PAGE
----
Sulforaphane may regress cancerous epigenetic patterns in human bresat cancer cells. - GreenMedInfo Summary
Sulforaphane causes epigenetic repression of hTERT expression in human breast cancer cell lines.
Curr Pharm Des. 2010;16(7):884-92. PMID: 20625516
Department of Biology, University of Alabama at Birmingham, Birmingham, Alabama, United States of America.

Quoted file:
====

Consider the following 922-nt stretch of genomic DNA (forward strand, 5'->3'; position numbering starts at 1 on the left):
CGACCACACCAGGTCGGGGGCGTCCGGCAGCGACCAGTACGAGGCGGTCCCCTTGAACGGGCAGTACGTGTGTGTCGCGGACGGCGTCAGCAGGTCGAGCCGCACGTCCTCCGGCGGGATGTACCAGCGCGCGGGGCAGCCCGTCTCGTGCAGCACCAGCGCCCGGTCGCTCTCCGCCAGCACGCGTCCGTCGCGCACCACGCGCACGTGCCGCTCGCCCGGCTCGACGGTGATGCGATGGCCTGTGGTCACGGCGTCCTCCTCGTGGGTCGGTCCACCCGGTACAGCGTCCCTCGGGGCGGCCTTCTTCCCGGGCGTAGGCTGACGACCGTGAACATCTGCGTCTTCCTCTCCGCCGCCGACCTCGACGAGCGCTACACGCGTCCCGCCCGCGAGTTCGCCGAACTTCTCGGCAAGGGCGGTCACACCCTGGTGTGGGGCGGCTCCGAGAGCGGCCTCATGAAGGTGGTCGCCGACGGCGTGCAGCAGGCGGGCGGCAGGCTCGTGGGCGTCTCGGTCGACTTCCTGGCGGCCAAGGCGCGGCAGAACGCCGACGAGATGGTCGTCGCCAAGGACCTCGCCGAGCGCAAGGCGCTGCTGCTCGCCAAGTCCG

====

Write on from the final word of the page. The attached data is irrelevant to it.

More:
BACKGROUND: Sulforaphane (SFN), an isothiocyanate found in cruciferous vegetables, is a common dietary component that has histone deacetylase inhibition activity and exciting potential in cancer prevention. The mechanisms by which SFN imparts its chemopreventive properties are of considerable interest and little is known of its preventive potential for breast cancer. PRINCIPAL FINDINGS: We found that SFN significantly inhibits the viability and proliferation of breast cancer cells in vitro while it has negligible effects on normal breast cells. Inhibition of telomerase has received considerable attention because of its high expression in cancer cells and extremely low level of expression in normal cells. SFN treatment dose- and time-dependently inhibited human telomerase reverse transcriptase (hTERT), the catalytic regulatory subunit of telomerase, in both MCF-7 and MDA-MB-231 human breast cancer cells. DNA methyltransferases (DNMTs), especially DNMT1 and DNMT3a, were also decreased in SFN-treated breast cancer cells suggesting that SFN may repress hTERT by impacting epigenetic pathways. Down-regulation of DNMTs in response to SFN induced site-specific CpG demethylation occurring primarily in the first exon of the hTERT gene thereby facilitating CTCF binding associated with hTERT repression. Chromatin immunoprecipitation (ChIP) analysis of the hTERT promoter revealed that SFN increased the level of active chromatin markers acetyl-H3, acetyl-H3K9 and acetyl-H4, whereas the trimethyl-H3K9 and trimethyl-H3K27 inactive chromatin markers were decreased in a dose-dependent manner. SFN-induced hyperacetylation facilitated the binding of many hTERT repressor proteins such as MAD1 and CTCF to the hTERT regulatory region. Depletion of CTCF using siRNA reduced the SFN-induced down-regulation of hTERT mRNA transcription in these breast cancer cells. In addition, down-regulation of hTERT expression facilitated the induction of cellular apoptosis in human breast cancer cells. SIGNIFICANCE: Collectively, our results provide novel insights into SFN-mediated epigenetic down-regulation of telomerase in breast cancer prevention and may open new avenues for approaches to SFN-mediated cancer prevention.